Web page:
Psychogenic Nonepileptic Attack Disorders

As many as 20 of patients previously diagnosed with epilepsy (often for years) turn out to have nonepileptic attacks.67 Panic symptoms are usually characterized by a period of hyperventilation, dizziness, palpitations, chest pain, sweating, blurred vision, fatigue, parasthesia, and often overwhelming fear and anxiety. Usually they are easily recognizable, though they sometimes may be difficult to distinguish from temporal lobe seizures. Dissociative Attacks (Pseudoseizures) These are...

Compulsive Valsalva

Children with ID, including those with autistic disorders, may self-induce syncopes resulting in atonic or convulsive anoxic seizures. This may prove a major diagnostic challenge, as epilepsy may also occur in these individuals. Many seizures in Rett syndrome may be the result of self-induced syncopes.31 The mechanisms are very much like the experimental syncopes described by Lempert and colleagues.15 Diagnosis may only be possible with careful viewing of videotape recordings of the event or...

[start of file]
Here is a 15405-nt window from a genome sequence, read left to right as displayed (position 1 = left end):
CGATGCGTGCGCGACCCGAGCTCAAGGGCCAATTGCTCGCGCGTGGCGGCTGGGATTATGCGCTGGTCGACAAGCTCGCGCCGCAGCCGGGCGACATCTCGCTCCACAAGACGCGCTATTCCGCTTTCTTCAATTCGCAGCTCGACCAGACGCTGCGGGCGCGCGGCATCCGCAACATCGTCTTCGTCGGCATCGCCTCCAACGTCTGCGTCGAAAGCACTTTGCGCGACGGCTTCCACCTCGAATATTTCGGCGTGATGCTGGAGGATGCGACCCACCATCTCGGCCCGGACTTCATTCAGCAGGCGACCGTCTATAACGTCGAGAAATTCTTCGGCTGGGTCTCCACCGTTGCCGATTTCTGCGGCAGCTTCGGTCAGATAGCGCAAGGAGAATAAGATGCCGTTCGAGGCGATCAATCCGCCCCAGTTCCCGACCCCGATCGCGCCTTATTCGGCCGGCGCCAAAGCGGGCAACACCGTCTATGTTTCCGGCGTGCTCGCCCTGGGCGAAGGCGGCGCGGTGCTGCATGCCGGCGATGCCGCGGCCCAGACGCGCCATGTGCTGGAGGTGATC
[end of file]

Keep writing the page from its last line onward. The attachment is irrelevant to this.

Vasovagal Syncope

Vasovagal syncope is the most familiar and predominant form of neurally mediated syncope. If classic reflex anoxic seizures with reflex asystolic syncope represent a fairly pure vagal attack, vasovagal syncope involves a vasodepressor component with variable vagal accompaniment. Episodes may begin in infancy, sometimes with reflex anoxic seizures, and thereafter are seen at all ages, becoming most dramatic perhaps in old age.14 Tables in medical textbooks or works of epileptology tend to...